For such a short space on the calendar, Spring Break makes a big difference in our attitude, and make no mistake, attitude matters. Your emotional posture shapes a lot of your experience. When you’re excited or hopeful, you’re stronger and more resilient. You dream more and give yourself more fully to your experience. But when you’re anxious or overwhelmed, you’re weaker, more fragile, and you find yourself managing life more than really living it. We’ve all experienced the difference. Here’s some advice to make the most and get the most out of the last two months of the school year: remember why you’re here.

With the change of perspective Spring Break brings, it’s natural to tune-in more fully to what you have to do, and that’s not a bad thing. (Setting your eye harder on the prize as the finish line comes into view is good strategy…) But it’s important to tune in more fully to why you have to do it too. If the rush of the year’s end leads you to let the What eclipse the Why, it’s hard to finish strong. After Spring Break, the weight of responsibility naturally rises, and you can’t afford to let the sense of opportunity that sustained you before Spring Break disappear.  You need that sense of purpose and possibility to be strong when it counts. I put it this way to the leaders I work with: People don’t burn out from too much to do, but from too little reason to do it.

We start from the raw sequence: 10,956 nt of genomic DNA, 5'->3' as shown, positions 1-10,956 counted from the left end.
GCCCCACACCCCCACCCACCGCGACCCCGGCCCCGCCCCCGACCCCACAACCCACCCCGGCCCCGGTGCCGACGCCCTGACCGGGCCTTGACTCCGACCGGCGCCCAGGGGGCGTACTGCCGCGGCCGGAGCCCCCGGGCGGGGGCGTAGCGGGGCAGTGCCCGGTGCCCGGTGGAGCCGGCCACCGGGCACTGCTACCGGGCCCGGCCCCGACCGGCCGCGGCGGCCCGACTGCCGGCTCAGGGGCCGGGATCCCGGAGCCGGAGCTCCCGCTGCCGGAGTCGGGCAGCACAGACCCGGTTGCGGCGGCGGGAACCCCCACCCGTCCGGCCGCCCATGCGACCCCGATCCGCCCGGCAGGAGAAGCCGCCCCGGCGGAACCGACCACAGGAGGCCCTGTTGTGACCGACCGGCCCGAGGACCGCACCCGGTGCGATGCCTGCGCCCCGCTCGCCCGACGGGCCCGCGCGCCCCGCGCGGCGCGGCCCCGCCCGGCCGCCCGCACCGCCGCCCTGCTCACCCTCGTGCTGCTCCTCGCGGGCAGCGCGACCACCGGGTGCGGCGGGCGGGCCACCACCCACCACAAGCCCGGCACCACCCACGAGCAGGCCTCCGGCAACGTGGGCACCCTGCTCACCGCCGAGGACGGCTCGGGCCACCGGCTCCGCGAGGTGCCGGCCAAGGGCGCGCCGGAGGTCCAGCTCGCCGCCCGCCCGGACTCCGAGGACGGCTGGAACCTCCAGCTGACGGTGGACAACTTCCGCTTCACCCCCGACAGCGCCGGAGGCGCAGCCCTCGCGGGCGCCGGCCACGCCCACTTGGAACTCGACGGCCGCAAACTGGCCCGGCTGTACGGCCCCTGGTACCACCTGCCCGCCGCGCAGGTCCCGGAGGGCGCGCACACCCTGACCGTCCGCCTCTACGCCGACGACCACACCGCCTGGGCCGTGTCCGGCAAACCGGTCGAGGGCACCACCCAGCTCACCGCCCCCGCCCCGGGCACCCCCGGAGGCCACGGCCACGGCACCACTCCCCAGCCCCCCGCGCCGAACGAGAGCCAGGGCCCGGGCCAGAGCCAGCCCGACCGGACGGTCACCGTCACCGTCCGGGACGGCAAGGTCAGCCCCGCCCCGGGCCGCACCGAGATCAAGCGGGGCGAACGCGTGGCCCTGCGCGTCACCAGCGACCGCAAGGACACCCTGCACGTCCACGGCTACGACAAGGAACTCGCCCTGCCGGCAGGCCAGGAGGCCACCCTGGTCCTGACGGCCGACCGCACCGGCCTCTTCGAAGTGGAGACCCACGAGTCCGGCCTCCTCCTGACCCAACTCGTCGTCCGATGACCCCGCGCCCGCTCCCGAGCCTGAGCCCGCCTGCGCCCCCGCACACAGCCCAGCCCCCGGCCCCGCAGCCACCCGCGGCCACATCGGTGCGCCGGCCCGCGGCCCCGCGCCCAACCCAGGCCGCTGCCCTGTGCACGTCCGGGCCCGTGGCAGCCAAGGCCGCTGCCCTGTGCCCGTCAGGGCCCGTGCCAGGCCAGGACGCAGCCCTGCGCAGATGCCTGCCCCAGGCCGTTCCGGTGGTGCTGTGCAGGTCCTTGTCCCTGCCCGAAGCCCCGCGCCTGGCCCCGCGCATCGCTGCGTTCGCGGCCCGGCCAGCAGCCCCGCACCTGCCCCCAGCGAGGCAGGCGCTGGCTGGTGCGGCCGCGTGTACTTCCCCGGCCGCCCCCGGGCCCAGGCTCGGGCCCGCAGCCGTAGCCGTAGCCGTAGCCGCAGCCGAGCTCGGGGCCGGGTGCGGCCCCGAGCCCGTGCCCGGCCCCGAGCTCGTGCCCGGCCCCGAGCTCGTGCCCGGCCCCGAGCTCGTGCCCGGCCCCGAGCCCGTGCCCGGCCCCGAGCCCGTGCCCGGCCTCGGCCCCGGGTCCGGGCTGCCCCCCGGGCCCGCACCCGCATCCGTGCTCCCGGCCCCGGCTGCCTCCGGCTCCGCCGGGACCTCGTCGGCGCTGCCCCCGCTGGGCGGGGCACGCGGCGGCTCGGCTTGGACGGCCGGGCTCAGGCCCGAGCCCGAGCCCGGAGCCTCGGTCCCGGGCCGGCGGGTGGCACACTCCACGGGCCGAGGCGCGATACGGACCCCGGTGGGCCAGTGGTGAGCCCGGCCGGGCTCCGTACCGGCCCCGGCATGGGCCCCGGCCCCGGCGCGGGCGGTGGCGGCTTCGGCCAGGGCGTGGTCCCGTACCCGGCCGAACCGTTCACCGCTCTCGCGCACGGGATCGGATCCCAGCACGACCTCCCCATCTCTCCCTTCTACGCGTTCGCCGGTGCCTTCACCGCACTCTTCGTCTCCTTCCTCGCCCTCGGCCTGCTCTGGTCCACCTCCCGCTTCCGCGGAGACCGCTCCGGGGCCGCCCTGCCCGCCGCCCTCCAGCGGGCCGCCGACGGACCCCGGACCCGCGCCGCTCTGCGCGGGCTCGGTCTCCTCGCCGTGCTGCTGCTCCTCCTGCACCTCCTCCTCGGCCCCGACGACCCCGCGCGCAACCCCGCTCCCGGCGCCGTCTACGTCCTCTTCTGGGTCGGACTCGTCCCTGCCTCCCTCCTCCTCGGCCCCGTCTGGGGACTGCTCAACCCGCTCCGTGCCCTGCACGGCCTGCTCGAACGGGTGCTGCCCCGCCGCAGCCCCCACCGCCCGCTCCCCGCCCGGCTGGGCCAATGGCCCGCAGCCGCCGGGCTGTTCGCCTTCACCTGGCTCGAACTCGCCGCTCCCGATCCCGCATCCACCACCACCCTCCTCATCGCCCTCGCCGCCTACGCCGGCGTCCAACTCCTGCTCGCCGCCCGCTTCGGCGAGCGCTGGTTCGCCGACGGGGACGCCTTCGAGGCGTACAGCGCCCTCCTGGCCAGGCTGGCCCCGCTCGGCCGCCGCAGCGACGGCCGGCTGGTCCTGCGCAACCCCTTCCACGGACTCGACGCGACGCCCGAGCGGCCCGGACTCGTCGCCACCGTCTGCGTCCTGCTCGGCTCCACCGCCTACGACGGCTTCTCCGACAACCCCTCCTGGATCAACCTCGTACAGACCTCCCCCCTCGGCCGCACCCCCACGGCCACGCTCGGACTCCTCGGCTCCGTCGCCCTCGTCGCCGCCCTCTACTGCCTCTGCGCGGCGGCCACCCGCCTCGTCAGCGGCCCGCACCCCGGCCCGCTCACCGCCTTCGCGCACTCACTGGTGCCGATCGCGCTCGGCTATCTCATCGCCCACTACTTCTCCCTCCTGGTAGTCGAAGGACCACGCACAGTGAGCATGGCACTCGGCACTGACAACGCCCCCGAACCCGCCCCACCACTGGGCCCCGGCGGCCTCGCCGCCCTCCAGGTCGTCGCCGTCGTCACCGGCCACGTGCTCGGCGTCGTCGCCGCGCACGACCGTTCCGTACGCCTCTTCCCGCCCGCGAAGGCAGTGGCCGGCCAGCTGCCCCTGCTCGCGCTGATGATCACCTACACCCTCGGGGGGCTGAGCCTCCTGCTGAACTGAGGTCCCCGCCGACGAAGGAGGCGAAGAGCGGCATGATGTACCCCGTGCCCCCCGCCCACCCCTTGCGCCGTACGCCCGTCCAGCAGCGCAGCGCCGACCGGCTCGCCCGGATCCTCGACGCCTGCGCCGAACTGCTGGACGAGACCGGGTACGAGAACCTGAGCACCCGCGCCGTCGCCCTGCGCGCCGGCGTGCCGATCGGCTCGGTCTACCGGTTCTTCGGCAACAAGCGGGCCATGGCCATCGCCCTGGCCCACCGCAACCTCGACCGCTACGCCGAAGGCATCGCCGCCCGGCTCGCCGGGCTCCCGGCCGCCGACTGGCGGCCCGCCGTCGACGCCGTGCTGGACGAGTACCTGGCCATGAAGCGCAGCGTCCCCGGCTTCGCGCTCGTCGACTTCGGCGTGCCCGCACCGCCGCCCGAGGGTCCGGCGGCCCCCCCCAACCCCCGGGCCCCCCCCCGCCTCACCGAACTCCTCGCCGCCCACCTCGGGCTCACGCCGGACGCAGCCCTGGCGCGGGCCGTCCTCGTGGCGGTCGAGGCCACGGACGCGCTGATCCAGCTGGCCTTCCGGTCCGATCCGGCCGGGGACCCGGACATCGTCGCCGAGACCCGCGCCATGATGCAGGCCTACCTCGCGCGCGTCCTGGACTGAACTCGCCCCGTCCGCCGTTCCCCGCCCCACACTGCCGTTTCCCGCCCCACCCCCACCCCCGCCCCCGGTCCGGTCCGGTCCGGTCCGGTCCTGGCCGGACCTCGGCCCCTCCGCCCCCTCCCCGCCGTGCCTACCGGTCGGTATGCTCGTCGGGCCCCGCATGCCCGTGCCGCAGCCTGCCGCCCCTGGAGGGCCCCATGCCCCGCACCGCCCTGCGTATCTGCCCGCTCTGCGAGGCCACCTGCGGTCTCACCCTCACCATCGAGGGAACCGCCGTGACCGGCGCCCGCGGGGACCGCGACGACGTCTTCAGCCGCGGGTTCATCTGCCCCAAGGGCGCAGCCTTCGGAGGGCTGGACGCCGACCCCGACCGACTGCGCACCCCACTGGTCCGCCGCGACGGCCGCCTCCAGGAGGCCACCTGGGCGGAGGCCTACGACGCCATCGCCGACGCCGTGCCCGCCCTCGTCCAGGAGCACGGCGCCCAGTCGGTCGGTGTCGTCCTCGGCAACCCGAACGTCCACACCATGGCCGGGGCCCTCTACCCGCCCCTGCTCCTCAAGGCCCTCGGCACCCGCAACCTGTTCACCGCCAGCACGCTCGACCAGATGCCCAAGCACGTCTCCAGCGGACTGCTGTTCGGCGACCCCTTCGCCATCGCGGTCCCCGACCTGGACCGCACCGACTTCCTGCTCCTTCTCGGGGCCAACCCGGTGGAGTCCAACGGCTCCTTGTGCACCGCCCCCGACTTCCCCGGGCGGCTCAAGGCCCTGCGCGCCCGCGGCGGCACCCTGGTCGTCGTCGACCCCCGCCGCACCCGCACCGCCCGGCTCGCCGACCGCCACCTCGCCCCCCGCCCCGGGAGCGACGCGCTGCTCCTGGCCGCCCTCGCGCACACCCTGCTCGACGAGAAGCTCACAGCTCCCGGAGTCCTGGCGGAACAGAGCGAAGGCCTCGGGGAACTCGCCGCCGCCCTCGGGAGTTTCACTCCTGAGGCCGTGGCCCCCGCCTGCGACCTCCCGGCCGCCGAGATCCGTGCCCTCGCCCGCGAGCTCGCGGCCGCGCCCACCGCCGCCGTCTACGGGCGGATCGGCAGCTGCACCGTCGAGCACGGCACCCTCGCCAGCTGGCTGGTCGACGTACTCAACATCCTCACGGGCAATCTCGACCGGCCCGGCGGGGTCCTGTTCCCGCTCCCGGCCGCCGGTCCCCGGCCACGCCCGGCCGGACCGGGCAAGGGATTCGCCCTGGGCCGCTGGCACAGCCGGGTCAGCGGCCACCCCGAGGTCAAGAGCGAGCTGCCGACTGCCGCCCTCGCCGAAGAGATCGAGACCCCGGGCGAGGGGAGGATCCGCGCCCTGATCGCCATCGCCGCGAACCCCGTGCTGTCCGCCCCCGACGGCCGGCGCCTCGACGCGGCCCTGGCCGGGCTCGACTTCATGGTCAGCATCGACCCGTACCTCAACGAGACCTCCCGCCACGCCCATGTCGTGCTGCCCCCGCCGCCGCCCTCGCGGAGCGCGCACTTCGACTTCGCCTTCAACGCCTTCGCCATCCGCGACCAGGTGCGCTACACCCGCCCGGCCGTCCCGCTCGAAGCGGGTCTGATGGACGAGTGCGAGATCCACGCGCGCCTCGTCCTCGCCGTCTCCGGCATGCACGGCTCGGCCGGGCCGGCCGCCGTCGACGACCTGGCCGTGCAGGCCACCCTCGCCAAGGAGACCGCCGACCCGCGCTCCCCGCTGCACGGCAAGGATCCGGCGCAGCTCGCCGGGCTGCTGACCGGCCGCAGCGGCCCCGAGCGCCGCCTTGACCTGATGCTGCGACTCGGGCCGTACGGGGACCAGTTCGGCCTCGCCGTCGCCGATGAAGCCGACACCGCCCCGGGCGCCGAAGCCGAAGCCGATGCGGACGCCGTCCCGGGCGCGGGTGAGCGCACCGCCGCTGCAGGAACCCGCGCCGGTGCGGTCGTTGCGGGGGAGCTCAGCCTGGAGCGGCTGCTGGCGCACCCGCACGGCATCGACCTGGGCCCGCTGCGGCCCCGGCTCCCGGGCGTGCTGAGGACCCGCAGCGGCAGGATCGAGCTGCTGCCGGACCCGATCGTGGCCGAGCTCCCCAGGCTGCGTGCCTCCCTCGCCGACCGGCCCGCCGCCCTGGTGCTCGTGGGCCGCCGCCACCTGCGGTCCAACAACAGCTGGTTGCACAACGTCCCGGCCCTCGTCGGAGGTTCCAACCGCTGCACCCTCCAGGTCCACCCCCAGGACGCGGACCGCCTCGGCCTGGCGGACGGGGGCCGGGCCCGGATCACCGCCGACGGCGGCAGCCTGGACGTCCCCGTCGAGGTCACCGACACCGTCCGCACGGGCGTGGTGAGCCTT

In the next couple months of your life under the tower, when your To Do List looks long and your time looks short, the key to not only making it, but making the most of it lies in this principle. You’re at your best and can accomplish amazing things when you don't let the What eclipse the Why.

Dr. Andrew Johnston

Dean of Students

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Message from the Dean of Student Office